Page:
Analysis of regional office activity in the second quarter of 2020 shows the strongest performance was in out-of-town markets.
Real estate consultant Avison Young said total take-up across its Big Nine office markets (Birmingham, Bristol, Cardiff, Edinburgh, Glasgow, Leeds, Liverpool, Manchester and Newcastle) amounted to 329,000 square feet in the city centre and 447,000sq ft in the out-of-town markets – 75 per cent and 42 per cent below their respective 10-year quarterly averages.
During Q2 there had been significant practical difficulties in conducting viewings and due diligence, as occupiers were either delaying or putting their occupational requirements on hold while reassessing their space requirements. There has also been a rise in the number of re-gears on both a long-term and short-term flexible basis, as occupiers delay longer-term decisions.
Most markets have seen a sharp dip in demand, although there was some notable activity in the out-of-town markets. In Manchester, Newcastle and Glasgow saw several deals for about 30,000sq ft completed, with the latter two cities recording above-average take-up.
The public sector was the most active in the city centre markets in Q2, headlined by the Department for Work and Pensions deal for 48,787sq ft in Birmingham.
The supply pipeline remains relatively constrained, with five million square feet of offices under construction across the Big Nine city centres, of which half is pre-let. The speculative space available is mainly in larger cities, with 36 per cent in Manchester, 23 per cent in Birmingham and 10 per cent in Glasgow.
Headline rents have not been tested yet because of the paucity of big transactions. However, there has been a jump in some rent-free periods to compensate for the delays to occupiers. The average of prime rents across the ‘Big Nine’ was about £31.61 per square foot (psf). With an average rent-free period of 19.3 months on a 10-year term, this equates to a net effective rent of £27.32psf.
Occupiers are gradually restarting requirements that were on hold and the number of transactions is likely to increase as the year progresses, and September is likely to show a step change in activity when many firms are expected to return to the office. But the level of transactions may not return to normal levels before next year.
• The adviser’s latest report on central London office activity shows that total floor space take-up fell to 1.1 million sq ft in Q2 – 49 per cent below the previous quarter and 57 per cent below the 10-year average.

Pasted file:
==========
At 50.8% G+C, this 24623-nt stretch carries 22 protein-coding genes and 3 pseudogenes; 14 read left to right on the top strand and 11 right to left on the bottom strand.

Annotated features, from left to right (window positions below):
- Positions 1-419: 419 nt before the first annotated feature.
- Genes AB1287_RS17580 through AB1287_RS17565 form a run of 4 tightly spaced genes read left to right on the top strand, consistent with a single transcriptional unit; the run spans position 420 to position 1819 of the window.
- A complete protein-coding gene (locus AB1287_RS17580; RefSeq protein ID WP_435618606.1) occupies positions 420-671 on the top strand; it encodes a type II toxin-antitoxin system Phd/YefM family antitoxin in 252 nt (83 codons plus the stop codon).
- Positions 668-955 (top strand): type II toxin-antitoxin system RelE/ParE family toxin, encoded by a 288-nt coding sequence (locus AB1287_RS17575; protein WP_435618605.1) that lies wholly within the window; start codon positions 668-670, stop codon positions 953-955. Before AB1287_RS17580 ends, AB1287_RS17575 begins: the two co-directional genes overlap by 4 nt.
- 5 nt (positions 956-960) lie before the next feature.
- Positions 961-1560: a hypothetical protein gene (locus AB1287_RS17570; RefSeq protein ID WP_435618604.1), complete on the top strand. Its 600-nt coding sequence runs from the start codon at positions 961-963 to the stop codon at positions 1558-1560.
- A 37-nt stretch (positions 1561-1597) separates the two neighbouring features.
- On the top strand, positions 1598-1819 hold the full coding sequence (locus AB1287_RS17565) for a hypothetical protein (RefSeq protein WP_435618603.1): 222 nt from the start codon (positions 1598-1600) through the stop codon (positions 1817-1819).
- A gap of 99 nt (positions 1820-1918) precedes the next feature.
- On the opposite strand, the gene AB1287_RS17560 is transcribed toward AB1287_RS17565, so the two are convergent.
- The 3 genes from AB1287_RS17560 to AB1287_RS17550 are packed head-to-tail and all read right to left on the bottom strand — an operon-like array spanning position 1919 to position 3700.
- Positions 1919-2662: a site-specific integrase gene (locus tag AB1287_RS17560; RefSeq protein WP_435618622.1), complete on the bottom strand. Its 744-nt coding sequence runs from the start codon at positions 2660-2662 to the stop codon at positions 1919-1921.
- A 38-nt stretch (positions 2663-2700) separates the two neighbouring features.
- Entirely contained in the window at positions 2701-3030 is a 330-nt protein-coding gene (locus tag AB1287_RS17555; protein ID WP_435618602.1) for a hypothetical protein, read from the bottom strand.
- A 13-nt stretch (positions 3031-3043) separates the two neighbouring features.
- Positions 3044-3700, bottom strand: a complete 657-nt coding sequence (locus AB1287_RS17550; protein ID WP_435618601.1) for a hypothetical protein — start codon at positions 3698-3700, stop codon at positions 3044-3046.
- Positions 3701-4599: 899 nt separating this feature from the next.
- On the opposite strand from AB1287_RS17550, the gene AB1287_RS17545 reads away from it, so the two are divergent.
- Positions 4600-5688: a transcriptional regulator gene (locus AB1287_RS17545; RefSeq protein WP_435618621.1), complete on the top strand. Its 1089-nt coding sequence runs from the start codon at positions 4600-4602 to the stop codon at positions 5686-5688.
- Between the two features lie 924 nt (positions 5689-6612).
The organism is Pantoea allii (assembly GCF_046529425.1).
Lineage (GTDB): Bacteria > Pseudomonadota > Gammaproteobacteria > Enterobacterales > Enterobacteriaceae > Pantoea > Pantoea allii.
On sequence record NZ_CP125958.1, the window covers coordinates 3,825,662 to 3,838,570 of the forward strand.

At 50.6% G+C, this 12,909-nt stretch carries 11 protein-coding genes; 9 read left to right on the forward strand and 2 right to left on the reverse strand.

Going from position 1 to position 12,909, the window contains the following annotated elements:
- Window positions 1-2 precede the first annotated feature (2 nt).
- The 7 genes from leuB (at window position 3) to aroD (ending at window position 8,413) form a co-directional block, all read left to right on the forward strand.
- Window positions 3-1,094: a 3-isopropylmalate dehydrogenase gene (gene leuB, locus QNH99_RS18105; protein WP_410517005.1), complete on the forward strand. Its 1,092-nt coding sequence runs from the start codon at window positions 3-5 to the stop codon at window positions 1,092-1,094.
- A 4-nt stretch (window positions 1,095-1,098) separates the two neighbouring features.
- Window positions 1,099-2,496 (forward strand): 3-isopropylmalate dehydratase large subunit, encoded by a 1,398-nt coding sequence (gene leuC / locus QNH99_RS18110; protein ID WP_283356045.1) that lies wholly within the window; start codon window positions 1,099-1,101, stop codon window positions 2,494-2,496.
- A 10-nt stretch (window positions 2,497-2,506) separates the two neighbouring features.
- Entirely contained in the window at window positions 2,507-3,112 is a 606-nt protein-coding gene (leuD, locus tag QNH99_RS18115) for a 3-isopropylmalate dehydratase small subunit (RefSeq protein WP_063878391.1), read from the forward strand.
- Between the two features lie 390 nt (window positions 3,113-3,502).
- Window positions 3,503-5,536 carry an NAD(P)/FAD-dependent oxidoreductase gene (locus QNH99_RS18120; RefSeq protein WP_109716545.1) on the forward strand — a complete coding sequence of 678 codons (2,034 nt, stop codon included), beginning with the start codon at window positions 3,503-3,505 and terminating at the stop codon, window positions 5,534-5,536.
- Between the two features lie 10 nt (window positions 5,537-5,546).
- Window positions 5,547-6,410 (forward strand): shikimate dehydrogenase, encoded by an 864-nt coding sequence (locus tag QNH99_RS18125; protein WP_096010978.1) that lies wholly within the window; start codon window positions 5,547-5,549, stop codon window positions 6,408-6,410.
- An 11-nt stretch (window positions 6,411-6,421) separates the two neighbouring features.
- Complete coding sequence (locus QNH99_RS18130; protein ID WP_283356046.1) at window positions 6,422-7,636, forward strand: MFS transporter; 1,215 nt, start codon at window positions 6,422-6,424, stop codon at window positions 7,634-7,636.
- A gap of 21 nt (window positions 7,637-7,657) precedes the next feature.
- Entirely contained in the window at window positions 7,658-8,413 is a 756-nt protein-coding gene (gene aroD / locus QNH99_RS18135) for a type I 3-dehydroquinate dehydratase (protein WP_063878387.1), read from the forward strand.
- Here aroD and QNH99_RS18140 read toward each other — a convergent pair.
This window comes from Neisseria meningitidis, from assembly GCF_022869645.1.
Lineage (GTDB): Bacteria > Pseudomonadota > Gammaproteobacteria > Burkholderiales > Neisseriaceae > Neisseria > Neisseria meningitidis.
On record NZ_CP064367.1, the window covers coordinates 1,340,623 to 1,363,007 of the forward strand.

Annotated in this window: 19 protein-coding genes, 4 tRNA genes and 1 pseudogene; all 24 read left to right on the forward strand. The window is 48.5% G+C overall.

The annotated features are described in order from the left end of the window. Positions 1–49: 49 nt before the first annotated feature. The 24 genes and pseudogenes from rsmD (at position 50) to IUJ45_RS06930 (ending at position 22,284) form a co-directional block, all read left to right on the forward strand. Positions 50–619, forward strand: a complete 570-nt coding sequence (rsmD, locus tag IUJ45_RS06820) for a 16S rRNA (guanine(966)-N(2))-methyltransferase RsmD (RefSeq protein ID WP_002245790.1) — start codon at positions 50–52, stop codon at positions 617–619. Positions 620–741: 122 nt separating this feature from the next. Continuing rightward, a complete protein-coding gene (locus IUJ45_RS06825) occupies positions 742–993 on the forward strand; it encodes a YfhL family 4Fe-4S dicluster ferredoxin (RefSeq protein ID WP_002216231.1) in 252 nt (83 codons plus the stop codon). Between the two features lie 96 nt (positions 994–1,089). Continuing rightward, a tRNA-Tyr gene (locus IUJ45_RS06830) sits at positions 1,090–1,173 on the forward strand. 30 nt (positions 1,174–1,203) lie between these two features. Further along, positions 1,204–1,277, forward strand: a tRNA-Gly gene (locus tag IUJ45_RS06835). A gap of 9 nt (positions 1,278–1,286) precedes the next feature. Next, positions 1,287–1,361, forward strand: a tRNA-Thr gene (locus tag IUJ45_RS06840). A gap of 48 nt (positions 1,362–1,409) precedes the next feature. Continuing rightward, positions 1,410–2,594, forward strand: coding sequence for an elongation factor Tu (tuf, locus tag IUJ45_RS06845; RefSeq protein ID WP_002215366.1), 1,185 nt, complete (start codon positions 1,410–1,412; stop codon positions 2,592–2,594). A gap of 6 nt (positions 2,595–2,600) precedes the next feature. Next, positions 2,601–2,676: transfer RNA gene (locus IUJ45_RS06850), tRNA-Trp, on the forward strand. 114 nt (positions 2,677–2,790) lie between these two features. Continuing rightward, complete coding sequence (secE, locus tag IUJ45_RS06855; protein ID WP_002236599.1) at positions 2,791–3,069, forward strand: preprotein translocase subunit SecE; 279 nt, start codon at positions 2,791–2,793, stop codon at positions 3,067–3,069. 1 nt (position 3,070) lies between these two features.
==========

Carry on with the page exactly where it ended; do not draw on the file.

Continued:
The largest transaction was by BP at Cargo, London E14, where the oil and gas group took 205,000sq ft.
Avison Young warns that coming months could see some change as the real impact of Covid-19 on the economy sets in amid full recession, as occupiers might reconsider their space needs. Many companies are taking the time to run strategic reviews of their occupational estate and a temporary reduction in occupancy is likely in some cases.
The pandemic has changed the priorities of both investors and tenants when making real estate decisions. It is also expected that both will place a larger emphasis on health and wellbeing when considering the pricing and take-up of space, rather than focusing purely on size and location.
The flexible office sector is under huge pressure and consolidations are imminent because the lockdown has had a huge effect on occupancy levels. However, flexible office operators are well placed to provide ‘ready-to-go’ space to pick up on likely demand from displaced occupiers. Some operators are considering hub-and-spoke fringe or suburban London locations to attract tenants looking to cut staff presence in head offices, and to take advantage of what is likely to be a hesitant return to regular use of public transport.
Charles Toogood, Avison Young’s principal and managing director for national offices, said: “The office market is faced with the dual challenge of a shrinking economy and the structural changes occurring as a result of the pandemic. Occupiers are uncertain over future space needs, with some companies taking the opportunity to conduct a strategic review across their occupational estate.”